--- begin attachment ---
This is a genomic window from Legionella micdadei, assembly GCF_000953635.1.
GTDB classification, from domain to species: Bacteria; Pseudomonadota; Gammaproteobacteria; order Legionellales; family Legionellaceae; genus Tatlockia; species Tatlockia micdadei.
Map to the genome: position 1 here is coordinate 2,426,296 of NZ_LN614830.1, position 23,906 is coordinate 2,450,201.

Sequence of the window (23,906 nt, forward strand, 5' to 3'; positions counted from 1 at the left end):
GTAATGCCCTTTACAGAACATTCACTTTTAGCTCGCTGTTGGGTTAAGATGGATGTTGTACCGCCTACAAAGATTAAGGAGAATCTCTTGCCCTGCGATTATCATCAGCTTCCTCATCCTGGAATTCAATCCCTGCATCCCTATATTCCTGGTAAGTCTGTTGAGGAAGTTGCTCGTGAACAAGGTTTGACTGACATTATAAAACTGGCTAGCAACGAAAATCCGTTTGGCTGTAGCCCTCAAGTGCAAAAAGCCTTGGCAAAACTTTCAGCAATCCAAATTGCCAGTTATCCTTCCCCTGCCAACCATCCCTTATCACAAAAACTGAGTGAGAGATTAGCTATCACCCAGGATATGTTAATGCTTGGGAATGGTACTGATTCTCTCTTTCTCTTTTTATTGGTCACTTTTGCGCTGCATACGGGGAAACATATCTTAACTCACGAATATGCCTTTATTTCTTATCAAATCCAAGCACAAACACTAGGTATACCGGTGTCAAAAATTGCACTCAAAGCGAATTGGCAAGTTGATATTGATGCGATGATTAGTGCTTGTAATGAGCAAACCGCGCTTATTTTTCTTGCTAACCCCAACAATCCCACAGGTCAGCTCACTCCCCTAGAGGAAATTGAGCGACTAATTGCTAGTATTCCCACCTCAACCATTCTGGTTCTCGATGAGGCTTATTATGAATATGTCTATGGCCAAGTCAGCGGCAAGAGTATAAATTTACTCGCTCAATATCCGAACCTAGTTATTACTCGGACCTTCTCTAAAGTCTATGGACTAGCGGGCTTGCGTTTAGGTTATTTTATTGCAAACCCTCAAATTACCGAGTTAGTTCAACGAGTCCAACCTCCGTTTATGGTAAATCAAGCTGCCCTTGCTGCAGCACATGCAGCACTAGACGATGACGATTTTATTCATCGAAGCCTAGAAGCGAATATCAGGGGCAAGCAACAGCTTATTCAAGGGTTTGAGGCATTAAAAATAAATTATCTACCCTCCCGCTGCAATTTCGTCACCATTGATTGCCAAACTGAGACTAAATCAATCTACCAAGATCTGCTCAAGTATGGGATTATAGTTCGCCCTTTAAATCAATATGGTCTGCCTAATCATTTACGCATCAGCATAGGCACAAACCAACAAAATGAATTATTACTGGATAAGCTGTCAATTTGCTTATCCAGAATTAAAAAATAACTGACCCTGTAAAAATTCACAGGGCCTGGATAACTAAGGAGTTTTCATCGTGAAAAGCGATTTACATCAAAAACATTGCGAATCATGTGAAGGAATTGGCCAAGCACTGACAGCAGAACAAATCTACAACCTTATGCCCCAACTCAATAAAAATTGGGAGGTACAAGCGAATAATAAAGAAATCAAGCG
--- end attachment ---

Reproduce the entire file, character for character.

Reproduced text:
This is a genomic window from Legionella micdadei, assembly GCF_000953635.1.
GTDB classification, from domain to species: Bacteria; Pseudomonadota; Gammaproteobacteria; order Legionellales; family Legionellaceae; genus Tatlockia; species Tatlockia micdadei.
Map to the genome: position 1 here is coordinate 2,426,296 of NZ_LN614830.1, position 23,906 is coordinate 2,450,201.

Sequence of the window (23,906 nt, forward strand, 5' to 3'; positions counted from 1 at the left end):
GTAATGCCCTTTACAGAACATTCACTTTTAGCTCGCTGTTGGGTTAAGATGGATGTTGTACCGCCTACAAAGATTAAGGAGAATCTCTTGCCCTGCGATTATCATCAGCTTCCTCATCCTGGAATTCAATCCCTGCATCCCTATATTCCTGGTAAGTCTGTTGAGGAAGTTGCTCGTGAACAAGGTTTGACTGACATTATAAAACTGGCTAGCAACGAAAATCCGTTTGGCTGTAGCCCTCAAGTGCAAAAAGCCTTGGCAAAACTTTCAGCAATCCAAATTGCCAGTTATCCTTCCCCTGCCAACCATCCCTTATCACAAAAACTGAGTGAGAGATTAGCTATCACCCAGGATATGTTAATGCTTGGGAATGGTACTGATTCTCTCTTTCTCTTTTTATTGGTCACTTTTGCGCTGCATACGGGGAAACATATCTTAACTCACGAATATGCCTTTATTTCTTATCAAATCCAAGCACAAACACTAGGTATACCGGTGTCAAAAATTGCACTCAAAGCGAATTGGCAAGTTGATATTGATGCGATGATTAGTGCTTGTAATGAGCAAACCGCGCTTATTTTTCTTGCTAACCCCAACAATCCCACAGGTCAGCTCACTCCCCTAGAGGAAATTGAGCGACTAATTGCTAGTATTCCCACCTCAACCATTCTGGTTCTCGATGAGGCTTATTATGAATATGTCTATGGCCAAGTCAGCGGCAAGAGTATAAATTTACTCGCTCAATATCCGAACCTAGTTATTACTCGGACCTTCTCTAAAGTCTATGGACTAGCGGGCTTGCGTTTAGGTTATTTTATTGCAAACCCTCAAATTACCGAGTTAGTTCAACGAGTCCAACCTCCGTTTATGGTAAATCAAGCTGCCCTTGCTGCAGCACATGCAGCACTAGACGATGACGATTTTATTCATCGAAGCCTAGAAGCGAATATCAGGGGCAAGCAACAGCTTATTCAAGGGTTTGAGGCATTAAAAATAAATTATCTACCCTCCCGCTGCAATTTCGTCACCATTGATTGCCAAACTGAGACTAAATCAATCTACCAAGATCTGCTCAAGTATGGGATTATAGTTCGCCCTTTAAATCAATATGGTCTGCCTAATCATTTACGCATCAGCATAGGCACAAACCAACAAAATGAATTATTACTGGATAAGCTGTCAATTTGCTTATCCAGAATTAAAAAATAACTGACCCTGTAAAAATTCACAGGGCCTGGATAACTAAGGAGTTTTCATCGTGAAAAGCGATTTACATCAAAAACATTGCGAATCATGTGAAGGAATTGGCCAAGCACTGACAGCAGAACAAATCTACAACCTTATGCCCCAACTCAATAAAAATTGGGAGGTACAAGCGAATAATAAAGAAATCAAGCG